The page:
Paul Youngquist (ed.), Race, Romanticism, and the Atlantic (Aldershot and Burlington, VT: Ashgate, 2013), xi + 267pp. ISBN 978-0-7546-6927-2; £65 / $109.95 (hb).
‘British Romanticism’, writes Paul Youngquist in Race, Romanticism, and the Atlantic, ‘is white’ (p. 91). Youngquist’s volume interrogates this ideology of whiteness, critiquing its systematic erasure of the violence in and across the Black Atlantic in the early nineteenth century. The collection brings together nine essays, organised into sections on ‘Differences’, ‘Resistances’ and ‘Crossings’. As the plural forms of the these words suggest, the underlying idea is one of ‘multiplicity’, a term that appears multiple times in Youngquist’s introduction: ‘The hope that drives this collection of essays is that [a] renewed conjunction of imagination and multiplicity can disrupt the grim legacy of racism by recovering the multiplicity it disavows’ (p. 18).
Indeed the success of the project derives from this sense of multiplicity, not only demonstrated in the range of the subjects discussed, but also in the diversity of approaches to literary and cultural studies: Marlon B. Ross offers a meta-theoretical look at two early, unacknowledged practitioners of critical race theory, Olaudah Equiano and Mungo Park; C. S. Biscombe blends first-person travel narrative with historical analysis in his study of ‘Black Loyalists’ in Romantic-era Canada; and readings of literary texts are coupled with analyses of visual culture throughout the collection, from Elise Bruhl and Michael Gamer’s examination of Emma Hamilton’s ‘Nubian’ servant Fatima to Daniel O’Quinn’s reading of the boxing battles between the white Briton Thomas Cribb and the black American Thomas Molineaux. Taken together, these essays remind us that, as Ross puts it, ‘the tenets of race (and thus of racism) were […] disjointedly sloppy’ (p. 27) and that, to begin to understand these tenets, we need a certain critical polyphony that, while not ‘sloppy’ in itself, calls forth the messiness of race in the Romantic era.
Within the muddled discourse of race, this collection reveals, there are identifiable patterns and consistent themes that make race legible for the modern critic. Thus, Youngquist’s essay on Queen Charlotte and Debbie Lee’s study of single black mothers demonstrate the inseparability of racial difference from different differences, in this case gender. The examples of Queen Charlotte, who was frequently depicted with ‘Negroid’ features, and the ‘lone mother’ dubbed ‘Black Peggy’ suggest that the markers of black femininity were highly adaptive, capable of dislocating and silencing women of vastly different circumstances.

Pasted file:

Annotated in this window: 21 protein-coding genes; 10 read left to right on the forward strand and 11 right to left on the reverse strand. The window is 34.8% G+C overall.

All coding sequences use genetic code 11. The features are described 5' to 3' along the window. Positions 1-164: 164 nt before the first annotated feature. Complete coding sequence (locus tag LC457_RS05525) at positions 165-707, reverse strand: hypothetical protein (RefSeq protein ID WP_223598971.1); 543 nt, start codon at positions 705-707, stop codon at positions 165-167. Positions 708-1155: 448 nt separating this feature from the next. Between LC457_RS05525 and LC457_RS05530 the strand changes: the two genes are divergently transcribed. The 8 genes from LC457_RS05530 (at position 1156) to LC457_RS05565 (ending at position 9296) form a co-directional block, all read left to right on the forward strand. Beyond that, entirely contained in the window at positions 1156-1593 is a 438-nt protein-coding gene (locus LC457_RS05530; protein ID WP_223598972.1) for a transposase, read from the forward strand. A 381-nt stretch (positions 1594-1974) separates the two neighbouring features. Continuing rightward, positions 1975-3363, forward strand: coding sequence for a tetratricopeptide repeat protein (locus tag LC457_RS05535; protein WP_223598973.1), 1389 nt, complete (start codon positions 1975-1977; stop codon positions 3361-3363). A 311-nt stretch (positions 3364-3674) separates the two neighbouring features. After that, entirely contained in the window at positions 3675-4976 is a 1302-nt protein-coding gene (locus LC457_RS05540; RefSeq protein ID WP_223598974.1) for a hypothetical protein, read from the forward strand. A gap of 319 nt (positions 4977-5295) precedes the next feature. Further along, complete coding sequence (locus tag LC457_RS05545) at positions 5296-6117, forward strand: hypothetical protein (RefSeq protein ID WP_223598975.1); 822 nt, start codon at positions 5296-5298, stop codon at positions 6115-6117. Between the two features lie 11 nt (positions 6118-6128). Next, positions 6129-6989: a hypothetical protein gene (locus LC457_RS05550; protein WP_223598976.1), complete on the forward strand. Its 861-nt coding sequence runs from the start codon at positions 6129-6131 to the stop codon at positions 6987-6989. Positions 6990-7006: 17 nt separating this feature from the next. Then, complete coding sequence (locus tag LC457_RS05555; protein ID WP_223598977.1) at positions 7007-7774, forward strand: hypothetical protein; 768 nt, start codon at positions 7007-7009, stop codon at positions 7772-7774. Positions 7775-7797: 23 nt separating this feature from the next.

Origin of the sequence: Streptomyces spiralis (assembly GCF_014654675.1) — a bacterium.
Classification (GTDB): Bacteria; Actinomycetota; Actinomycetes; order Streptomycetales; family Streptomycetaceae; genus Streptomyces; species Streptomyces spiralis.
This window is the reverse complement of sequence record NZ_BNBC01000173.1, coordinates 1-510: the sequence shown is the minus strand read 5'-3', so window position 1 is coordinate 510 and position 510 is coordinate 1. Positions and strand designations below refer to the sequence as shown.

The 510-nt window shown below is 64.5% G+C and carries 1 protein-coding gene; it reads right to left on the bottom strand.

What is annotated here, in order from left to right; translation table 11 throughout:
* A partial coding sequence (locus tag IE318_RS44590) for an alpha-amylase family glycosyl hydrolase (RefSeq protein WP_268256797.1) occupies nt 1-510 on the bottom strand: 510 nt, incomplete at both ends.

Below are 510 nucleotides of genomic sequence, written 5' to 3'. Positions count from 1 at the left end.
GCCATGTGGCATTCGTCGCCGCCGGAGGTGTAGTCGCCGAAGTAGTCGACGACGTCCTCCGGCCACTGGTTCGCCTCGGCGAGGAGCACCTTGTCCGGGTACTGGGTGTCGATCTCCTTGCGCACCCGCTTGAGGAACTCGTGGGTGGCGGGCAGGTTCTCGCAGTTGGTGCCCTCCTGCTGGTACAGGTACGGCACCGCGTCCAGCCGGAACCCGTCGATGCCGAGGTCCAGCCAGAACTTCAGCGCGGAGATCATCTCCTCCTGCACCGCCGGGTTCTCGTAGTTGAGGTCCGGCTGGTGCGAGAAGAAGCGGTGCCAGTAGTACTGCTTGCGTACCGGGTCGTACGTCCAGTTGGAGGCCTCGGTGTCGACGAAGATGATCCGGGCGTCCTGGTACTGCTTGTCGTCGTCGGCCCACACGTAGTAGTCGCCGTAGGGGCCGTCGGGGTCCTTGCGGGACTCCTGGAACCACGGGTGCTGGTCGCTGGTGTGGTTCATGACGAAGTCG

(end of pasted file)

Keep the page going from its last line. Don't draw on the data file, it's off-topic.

Another key recurrence within the texts explored by these essays is what Grégory Pierrot calls the ‘lonely hero myth’ (p. 126), which imaginatively situates resistance within the efforts of a single figure, such as the abolitionist William Wilberforce. Pierrot is addressing here the nationalistic ideology that underlay the bicentennial celebration of abolition in Britain in 2007, but the essays in the collection suggest that this myth was already in place in the early nineteenth century. Three-Fingered Jack Mansong, the Jamaican rebel who, according to Frances Botkin’s essay, inspired several fictionalised retellings during the Romantic period, is one such mythical character; and the Jamaican guerrilla Queen Nanny whom Youngquist introduces in the final pages of his essay on Queen Charlotte is similarly seen to embody the movement toward freedom. Clearly, the mythologising of such figures performs a rather different function than does the glorification of someone like Wilberforce: the symbol of the black-bodied hero means differently than that of the white saviour. And yet, when we pair these historical characters we begin to see how the Romantic cult of individuality shaped the discourse of race in the early nineteenth century and continues to inform our understanding of race today.
In fact, one issue that is clear from this collection is precisely the relevance of Romanticism’s particular figurations of race to our present moment. Ross points to the ‘racial trauma’ (p. 32) of Hurricane Katrina; Botkin shows the legacy of Three-Fingered Jack in contemporary theatre; Giscombe details the personal importance of Black Loyalists to their direct descendants—when one such descendant, Debra Hill, is asked by Giscombe how she would like the community of Loyalists to be represented in his essay, she responds, ‘Talk about our strength’ (p. 77). In this way, Youngquist’s collection is timely not just because it builds on an important trend in the field of Romanticism, continuing to remind us that any history of the era, literary or otherwise, must deal with the question of race, but also because our understanding of our own era is incomplete without a deep awareness of the legacy of Romanticism and its complex articulations of blackness.